A school memory, in retrospect, reveals the terms and conditions of the fundamental right to health.
2 minutes read
In school we never talked about anyone except ourselves; nothing and no one could be more important. One fine day, we broke that rule for a minute. A friend returned from the toilets looking disturbed. She had noticed someone “suspicious” using the girl students’ toilets but could only see their shoes because of the stalls. To confirm, she waited outside the entrance for the person to leave. To her surprise, it was a housekeeping didi.
Before coming to us with the story, my friend had complained to the class teacher. When asked why she felt the need to complain, she replied because we (the girl students) could catch ‘infections’ (from the housekeeping staff), and that “they” had their separate toilets to use. The reaction in our friend group to this explanation ranged from uncomfortable silence to laughing it off. I felt like my friend had overreacted but did not have the language to tell her how and why. So I kept quiet. All of us forgot about it soon enough.
In retrospect, I had never seen the housekeeping staff toilets. Applying the logic of how the ½ in a 4 and ½ BHK is the ‘servant quarters’, my best guess is that, architecturally, their toilets were supposed to be out of sight. According to my friend, and she was not alone in her prejudice, the housekeeping staff were only allowed to enter ‘our spaces’ to clean them, because “didn’t they have separate areas for their use?” That their facilities are not the same standard as ‘ours’ is a given. It is understood as common sense, as a matter of fact, and not as a point of protest. We never stop to think that our prejudice penetrates architectural design in a way that compromises the health of women from lower-income groups and marginalised communities. We were big on ‘girl power’ in school, but our feminism clearly did not extend to all women.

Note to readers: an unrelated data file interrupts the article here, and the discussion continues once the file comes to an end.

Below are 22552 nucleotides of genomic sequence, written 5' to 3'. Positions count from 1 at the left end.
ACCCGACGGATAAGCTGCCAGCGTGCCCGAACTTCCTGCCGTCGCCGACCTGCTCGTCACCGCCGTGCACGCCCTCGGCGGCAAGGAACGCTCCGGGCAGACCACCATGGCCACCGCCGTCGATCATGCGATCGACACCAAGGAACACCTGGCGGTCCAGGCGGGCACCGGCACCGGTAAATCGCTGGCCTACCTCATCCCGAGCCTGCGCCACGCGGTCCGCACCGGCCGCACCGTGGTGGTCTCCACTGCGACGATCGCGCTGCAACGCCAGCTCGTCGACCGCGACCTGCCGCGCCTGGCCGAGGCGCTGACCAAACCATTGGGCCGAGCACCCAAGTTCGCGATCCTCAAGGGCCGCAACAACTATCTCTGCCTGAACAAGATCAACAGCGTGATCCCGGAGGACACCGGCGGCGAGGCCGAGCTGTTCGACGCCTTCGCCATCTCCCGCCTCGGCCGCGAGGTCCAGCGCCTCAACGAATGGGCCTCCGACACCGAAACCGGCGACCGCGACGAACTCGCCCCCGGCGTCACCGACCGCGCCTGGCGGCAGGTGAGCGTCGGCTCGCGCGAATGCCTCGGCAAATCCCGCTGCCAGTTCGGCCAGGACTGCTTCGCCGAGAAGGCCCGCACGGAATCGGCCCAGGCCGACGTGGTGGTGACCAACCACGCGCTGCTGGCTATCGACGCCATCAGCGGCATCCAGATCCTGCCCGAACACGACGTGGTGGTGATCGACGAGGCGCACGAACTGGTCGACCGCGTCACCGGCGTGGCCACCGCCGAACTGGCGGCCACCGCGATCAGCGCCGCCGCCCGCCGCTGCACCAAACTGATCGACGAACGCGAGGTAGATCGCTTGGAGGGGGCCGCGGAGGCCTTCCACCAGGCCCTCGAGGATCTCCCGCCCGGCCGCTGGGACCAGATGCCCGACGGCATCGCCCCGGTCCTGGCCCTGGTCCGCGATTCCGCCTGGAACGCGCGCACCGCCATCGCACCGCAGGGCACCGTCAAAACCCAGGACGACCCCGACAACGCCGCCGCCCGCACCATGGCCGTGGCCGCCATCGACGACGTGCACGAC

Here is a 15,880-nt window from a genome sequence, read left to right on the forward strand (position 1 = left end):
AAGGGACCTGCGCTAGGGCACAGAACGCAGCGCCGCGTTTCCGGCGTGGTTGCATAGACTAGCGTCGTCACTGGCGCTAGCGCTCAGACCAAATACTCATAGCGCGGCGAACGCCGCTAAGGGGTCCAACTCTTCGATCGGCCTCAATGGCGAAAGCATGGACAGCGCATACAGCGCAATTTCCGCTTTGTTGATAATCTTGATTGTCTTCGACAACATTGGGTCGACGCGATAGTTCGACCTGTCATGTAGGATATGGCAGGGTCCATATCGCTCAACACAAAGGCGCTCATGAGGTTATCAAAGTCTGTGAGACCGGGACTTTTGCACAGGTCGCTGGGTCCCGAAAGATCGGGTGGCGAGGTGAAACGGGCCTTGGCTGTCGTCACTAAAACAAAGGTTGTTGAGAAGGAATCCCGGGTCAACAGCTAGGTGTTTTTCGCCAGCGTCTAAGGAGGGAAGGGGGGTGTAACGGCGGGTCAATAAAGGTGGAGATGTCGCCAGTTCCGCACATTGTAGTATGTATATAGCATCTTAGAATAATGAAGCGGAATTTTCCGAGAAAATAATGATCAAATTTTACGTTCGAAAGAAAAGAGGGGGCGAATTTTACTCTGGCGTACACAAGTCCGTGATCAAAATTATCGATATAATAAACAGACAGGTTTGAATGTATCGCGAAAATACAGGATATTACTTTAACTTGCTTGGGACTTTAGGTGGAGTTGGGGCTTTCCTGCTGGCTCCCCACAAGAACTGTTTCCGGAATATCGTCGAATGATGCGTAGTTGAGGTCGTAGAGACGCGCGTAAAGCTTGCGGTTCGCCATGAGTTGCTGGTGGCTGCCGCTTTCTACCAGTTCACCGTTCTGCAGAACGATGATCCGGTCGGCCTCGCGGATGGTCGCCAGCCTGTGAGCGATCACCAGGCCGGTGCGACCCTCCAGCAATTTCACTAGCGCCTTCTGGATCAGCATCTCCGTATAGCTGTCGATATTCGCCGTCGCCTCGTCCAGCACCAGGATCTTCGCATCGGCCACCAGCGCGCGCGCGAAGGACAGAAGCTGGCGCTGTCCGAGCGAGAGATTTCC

My friend was prejudiced to think that people from lower-income groups and marginalised communities are not hygienic and their using ‘our toilets’ would be unsanitary. She justified her hostility through science: ‘infections’. It would not be the first time people used science to rationalise their prejudice. And like all the people before her, my friend’s science was just out-of-context misinformation. Presumably, by her use of ‘infections’ she was referring to UTIs (Urinary Tract Infections), which are not contagious, i.e. UTIs do not spread from human contact. That is a scientific fact. And so is this: lack of clean and adequate toilet facilities cause diseases,
A little introspection goes a long way in understanding that this story is not exclusive to one school, or a single group of friends. It is true for all place-settings in our lives. We are all guilty of actively enabling a culture where money and privilege guarantee better access to health, which in fact, is a fundamental right for all.